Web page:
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Thread: Volunteer EMS

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    Forum Member ChathamVFD9921's Avatar
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    Default Volunteer EMS

    How does your department run its Volunteer EMS side?

    I know alot do staffing, alot do on call, but this is strictly for completely VOLUNTEER pager style departments.

    Who gets to go on the squad? How many? Who drives? What do you do with regular fireman?


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    Forum Member Bones42's Avatar
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    EMS agency in town is fully volunteer.....and fully separate from FD.

    They respond to building from home when there is a call. All members that have valid drivers' license are trained as drivers. Minimum crew is 2 EMT's and they will go with up to 5 members on the rig at times.
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    Quote Originally Posted by Bones42 View Post
    and they will go with up to 5 members on the rig at times.
    Holy F.. how do they fit the patient?

    Our EMS agency is separate from the FD but, like us, are combination. The volunteer side runs a mixture of duty crews and home response. They seem to be managing a fairly high call volume pretty effectively.

    Note, volunteer-based does not necessarily mean things cannot be organized around in-station responses. There can be a lot of benefits for having organized duty crews.
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    Unfortuantly volunteer transport is something you don't see in LA at all.

    It's either private , with a large chunk of the state being handled by Acadian who provides ground and air transport to much of the southern portion of the state, as well as contract services to Gulf drilling rigs, third service which generally is generally delivered on a parish-wide scale or fire department based in the urban areas.

    Where I was in VT before moving down here, most of the volunteer EMS agencies (which was the majority of the units) were seperate entities. When they were run as part of the fire department, they generally had an EMS Chief that functioned right below the department Chief. The members were considered members of the fire department but only functioned on the EMS side and were not subject to supression training requirements, unless they chosed tom function as a firefighter as well.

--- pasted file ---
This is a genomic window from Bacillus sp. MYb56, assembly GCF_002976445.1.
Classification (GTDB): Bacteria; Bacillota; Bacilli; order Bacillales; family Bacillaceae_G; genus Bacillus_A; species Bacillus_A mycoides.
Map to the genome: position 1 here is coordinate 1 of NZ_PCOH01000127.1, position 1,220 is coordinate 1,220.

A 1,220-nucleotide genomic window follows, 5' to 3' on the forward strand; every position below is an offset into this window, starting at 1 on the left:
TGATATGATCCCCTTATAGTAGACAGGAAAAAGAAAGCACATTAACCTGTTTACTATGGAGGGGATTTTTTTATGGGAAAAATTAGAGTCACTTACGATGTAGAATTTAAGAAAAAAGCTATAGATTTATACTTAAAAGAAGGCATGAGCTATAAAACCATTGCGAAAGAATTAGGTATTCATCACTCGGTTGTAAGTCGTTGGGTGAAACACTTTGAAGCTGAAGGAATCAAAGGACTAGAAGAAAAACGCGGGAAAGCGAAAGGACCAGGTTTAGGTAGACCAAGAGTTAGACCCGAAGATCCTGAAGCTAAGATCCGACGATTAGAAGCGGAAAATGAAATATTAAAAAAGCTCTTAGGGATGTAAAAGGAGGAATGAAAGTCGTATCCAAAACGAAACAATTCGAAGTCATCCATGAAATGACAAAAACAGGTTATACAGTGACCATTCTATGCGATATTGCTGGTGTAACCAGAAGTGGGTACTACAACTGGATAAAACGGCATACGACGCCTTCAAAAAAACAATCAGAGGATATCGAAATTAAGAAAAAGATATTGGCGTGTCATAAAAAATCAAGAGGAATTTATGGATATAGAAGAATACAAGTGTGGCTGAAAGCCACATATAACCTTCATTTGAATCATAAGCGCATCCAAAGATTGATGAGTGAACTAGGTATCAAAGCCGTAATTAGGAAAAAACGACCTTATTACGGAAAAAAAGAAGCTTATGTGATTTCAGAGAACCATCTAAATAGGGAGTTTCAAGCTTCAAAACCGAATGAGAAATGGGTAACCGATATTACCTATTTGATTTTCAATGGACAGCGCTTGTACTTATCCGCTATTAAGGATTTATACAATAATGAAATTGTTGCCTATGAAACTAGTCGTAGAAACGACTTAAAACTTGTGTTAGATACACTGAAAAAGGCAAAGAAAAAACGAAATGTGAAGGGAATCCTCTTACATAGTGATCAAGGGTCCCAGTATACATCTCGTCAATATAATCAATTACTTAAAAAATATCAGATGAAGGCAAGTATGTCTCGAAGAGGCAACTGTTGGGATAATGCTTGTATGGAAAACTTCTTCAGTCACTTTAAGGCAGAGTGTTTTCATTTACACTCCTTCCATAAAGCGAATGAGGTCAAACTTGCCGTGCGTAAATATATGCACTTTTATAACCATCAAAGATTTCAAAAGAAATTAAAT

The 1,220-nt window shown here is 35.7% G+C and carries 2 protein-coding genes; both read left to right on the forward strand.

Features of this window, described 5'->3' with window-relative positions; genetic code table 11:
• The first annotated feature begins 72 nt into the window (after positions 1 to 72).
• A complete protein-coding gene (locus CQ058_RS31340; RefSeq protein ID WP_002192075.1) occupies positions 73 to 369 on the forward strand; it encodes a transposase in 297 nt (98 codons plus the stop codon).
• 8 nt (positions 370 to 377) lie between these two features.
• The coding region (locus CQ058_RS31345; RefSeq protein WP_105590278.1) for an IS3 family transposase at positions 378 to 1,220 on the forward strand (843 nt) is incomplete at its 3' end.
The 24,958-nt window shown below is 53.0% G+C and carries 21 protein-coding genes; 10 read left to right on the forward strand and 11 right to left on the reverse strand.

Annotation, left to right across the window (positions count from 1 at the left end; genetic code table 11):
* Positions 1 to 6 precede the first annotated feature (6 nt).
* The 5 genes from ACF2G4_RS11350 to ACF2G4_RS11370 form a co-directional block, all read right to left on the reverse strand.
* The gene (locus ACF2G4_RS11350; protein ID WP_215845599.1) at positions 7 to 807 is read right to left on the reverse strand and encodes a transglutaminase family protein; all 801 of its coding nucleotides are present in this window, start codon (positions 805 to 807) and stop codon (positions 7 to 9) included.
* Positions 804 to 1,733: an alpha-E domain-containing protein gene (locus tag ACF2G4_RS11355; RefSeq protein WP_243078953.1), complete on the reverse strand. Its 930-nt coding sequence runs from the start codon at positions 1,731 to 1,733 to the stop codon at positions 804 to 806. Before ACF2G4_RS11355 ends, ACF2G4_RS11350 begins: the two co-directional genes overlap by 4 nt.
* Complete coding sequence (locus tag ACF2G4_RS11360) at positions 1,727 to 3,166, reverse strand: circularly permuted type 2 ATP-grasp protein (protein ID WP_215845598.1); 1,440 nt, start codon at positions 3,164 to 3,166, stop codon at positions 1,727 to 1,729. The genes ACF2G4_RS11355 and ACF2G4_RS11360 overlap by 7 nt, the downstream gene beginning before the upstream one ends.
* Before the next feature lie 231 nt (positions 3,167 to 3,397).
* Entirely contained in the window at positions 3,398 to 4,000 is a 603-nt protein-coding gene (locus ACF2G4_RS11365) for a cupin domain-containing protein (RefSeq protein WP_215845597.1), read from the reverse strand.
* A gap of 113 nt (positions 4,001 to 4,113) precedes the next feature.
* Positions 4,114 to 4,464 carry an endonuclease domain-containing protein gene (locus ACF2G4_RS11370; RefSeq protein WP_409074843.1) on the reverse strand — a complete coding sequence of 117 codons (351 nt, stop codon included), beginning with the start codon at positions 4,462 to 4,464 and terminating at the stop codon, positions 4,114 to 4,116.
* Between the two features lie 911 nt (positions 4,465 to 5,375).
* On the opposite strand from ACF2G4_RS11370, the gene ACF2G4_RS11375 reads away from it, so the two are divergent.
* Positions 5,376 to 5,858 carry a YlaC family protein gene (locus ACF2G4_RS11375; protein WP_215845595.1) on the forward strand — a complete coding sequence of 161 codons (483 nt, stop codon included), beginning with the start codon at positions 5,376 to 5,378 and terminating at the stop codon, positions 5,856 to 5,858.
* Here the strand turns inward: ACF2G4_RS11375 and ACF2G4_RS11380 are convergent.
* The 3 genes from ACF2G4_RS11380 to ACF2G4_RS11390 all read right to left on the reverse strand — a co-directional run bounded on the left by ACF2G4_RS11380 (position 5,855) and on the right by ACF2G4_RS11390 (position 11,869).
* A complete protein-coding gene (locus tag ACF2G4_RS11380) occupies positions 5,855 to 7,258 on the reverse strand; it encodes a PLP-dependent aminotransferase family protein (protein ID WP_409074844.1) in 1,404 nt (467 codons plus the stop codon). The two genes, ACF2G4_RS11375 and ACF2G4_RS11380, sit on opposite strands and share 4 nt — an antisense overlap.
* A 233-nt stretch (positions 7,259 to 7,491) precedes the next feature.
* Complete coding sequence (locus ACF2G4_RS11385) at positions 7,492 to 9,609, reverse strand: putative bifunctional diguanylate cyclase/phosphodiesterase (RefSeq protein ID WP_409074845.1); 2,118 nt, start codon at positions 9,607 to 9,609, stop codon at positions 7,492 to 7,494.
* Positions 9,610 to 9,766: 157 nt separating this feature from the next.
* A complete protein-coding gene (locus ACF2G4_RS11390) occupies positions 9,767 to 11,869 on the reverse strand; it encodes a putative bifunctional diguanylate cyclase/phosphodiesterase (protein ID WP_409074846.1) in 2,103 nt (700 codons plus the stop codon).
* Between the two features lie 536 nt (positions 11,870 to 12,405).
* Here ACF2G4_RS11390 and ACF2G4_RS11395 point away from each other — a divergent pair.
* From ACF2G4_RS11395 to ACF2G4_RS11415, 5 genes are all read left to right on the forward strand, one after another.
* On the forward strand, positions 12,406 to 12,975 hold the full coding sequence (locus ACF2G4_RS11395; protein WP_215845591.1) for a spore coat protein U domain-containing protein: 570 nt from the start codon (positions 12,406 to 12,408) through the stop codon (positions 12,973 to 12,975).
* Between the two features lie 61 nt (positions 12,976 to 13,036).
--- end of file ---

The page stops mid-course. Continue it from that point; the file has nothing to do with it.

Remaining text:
Many of those volunteer squads has gone to paid day staff, especially in the populated Chittenden County area, by the time I left in the area iin 2002. As I understand it, there have been a few others that have gone that route since 2002 but most still have volunteer administration.
    Last edited by LaFireEducator; 11-14-2011 at 01:26 PM.
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    Let's talk fire trucks! BoxAlarm187's Avatar
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    At home, the EMS transport is volunteer lead and managed, but does empoly career medics and EMT's that staff two ambulances during the weekdays (one 0500-1700 and the other 0700-1900). Nights and weekends are covered by volunteer EMS personnel that staff at least one, and generally two, ambulances using in-quarters duty crews. The need for additional ambulances will be utilize home response. Ambulances generally roll with three personnel.

    We moved into our new fire station last week, and the EMS folks have an ambulance in it. We can operate it as needed, but our primary focus is still on the fire suppression rigs, not the transport unit. When we do operate it, it will operate in one EMT and a driver who may or may not be an EMT. We only have three volunteer ALS providers, so it will generally be a BLS unit.
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    Forum Member ChathamVFD9921's Avatar
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    We have 1 ambulance, 9 EMT's and 1 Paramedic for our township.

    The way it works, is when the pager goes off, EMT's and Fireman respond to the station. If we do not have 2 EMT's, we call for mutual aid. My Chief wants every spot in the squad filled when it rolls out (Which i do not agree with).

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    EMS transport in my district is handled by a non-fire not-for-profit which staffs a paramedic 24/7. Volunteers usually handle driving and additional crew members, but if no volunteers offer up for a shift (all duty is in-station), we have a cadre of part-time paid EMTs who cover the shift.

    My fire department runs first responder ahead of the ambulance, but right now we've got just two EMTs, and one rarely does calls (she does volunteer with the ambulance). We have several members with lesser levels of training who may respond if an EMT isn't available. They can serve as pathfinders if necessary (saves the ambulance searching for the address) and can assess the situation and advise the incoming ambulance as needed.

    We still have a couple of FD based ambulances in the county, but they are a dying breed.
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    Let's talk fire trucks! BoxAlarm187's Avatar